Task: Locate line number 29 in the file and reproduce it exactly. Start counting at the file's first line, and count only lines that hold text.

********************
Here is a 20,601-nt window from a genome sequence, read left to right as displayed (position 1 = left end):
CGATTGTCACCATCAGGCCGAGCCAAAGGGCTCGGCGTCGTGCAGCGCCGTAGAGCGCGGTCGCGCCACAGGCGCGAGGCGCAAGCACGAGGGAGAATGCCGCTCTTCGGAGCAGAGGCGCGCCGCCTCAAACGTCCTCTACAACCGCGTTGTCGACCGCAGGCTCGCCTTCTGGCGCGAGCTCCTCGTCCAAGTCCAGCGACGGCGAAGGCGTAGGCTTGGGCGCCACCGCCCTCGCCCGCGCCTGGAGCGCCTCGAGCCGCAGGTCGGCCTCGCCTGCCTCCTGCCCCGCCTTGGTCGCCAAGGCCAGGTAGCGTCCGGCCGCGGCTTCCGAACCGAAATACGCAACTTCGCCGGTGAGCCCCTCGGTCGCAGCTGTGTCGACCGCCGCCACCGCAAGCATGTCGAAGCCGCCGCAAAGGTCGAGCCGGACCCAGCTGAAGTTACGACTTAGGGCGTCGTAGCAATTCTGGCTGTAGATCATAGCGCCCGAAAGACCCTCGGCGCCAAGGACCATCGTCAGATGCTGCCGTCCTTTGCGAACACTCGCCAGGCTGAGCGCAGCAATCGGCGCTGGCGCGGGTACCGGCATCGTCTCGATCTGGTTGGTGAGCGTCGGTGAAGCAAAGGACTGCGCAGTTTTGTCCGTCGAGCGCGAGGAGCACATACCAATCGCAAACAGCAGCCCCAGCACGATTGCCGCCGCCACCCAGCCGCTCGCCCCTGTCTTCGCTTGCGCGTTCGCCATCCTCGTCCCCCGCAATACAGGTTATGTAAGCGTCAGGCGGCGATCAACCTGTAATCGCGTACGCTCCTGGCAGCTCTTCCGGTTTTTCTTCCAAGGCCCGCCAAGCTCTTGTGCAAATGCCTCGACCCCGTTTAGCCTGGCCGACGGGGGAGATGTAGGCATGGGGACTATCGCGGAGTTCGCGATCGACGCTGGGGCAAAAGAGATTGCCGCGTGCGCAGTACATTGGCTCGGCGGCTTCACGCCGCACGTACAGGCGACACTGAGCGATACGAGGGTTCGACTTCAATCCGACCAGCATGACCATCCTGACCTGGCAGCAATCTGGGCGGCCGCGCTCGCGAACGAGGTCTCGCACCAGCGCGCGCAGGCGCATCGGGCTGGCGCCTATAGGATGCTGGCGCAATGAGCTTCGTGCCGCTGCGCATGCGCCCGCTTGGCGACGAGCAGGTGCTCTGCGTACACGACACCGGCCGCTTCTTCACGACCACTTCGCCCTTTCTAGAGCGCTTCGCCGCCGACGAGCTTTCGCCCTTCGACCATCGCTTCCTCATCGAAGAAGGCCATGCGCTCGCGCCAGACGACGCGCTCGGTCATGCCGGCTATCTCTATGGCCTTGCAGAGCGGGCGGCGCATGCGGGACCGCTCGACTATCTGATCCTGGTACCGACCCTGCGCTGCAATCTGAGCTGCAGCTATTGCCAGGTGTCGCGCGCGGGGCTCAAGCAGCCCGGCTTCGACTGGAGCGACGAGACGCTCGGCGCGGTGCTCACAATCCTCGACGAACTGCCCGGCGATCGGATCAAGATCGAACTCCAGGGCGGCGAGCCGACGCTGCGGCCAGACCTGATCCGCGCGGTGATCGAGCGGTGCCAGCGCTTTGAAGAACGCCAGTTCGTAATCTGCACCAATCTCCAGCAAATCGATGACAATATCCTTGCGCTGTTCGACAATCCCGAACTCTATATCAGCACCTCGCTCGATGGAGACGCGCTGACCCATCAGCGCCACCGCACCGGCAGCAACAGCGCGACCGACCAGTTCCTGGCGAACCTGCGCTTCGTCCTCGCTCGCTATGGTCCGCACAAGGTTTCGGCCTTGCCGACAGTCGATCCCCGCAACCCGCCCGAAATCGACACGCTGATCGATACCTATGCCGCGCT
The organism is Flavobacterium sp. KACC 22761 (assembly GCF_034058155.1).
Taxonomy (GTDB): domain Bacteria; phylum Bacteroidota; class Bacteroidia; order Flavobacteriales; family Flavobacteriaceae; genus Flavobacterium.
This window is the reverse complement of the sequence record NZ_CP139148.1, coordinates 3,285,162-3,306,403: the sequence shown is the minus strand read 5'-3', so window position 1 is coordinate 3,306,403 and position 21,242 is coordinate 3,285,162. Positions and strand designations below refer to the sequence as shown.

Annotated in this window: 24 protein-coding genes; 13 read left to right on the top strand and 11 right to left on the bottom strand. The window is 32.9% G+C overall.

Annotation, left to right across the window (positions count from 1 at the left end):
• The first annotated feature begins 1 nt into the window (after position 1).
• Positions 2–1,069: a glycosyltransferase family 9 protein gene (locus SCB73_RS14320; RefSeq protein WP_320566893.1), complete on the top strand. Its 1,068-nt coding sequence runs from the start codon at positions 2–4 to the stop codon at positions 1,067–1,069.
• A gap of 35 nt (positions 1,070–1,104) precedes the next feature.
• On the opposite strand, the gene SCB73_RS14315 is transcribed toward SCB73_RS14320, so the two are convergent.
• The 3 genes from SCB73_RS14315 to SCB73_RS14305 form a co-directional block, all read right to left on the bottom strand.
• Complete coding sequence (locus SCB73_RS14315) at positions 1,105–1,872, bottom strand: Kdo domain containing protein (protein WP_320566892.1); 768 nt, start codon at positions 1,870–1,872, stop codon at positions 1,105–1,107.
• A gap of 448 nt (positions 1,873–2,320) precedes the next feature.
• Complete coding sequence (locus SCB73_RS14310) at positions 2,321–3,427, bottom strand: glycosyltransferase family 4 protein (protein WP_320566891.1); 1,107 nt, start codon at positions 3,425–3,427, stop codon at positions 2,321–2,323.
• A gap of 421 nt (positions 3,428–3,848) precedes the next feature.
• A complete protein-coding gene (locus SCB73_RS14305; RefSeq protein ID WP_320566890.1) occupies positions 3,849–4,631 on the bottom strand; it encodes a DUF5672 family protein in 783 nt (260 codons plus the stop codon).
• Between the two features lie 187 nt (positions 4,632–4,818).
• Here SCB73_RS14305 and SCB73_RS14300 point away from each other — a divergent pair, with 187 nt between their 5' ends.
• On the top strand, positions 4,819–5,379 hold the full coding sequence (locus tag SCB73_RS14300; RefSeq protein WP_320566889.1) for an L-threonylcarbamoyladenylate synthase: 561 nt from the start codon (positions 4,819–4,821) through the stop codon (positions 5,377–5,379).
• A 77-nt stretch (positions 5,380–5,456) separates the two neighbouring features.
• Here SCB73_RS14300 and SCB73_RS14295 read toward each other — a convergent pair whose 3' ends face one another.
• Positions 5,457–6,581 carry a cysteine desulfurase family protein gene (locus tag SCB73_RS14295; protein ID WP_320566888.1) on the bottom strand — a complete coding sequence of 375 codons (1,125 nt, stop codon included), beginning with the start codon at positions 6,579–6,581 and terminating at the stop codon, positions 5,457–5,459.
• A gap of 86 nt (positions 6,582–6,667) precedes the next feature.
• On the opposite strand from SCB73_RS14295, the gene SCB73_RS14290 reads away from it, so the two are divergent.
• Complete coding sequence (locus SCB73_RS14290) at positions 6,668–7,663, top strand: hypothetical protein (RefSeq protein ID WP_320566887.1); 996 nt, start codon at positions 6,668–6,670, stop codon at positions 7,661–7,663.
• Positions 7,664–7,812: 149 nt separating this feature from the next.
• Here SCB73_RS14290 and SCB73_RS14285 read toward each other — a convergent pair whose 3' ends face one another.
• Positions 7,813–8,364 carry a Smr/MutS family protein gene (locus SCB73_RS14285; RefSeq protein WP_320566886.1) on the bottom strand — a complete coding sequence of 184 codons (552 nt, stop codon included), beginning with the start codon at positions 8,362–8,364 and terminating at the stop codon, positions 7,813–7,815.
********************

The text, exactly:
• Positions 7,813–8,364 carry a Smr/MutS family protein gene (locus SCB73_RS14285; RefSeq protein WP_320566886.1) on the bottom strand — a complete coding sequence of 184 codons (552 nt, stop codon included), beginning with the start codon at positions 8,362–8,364 and terminating at the stop codon, positions 7,813–7,815.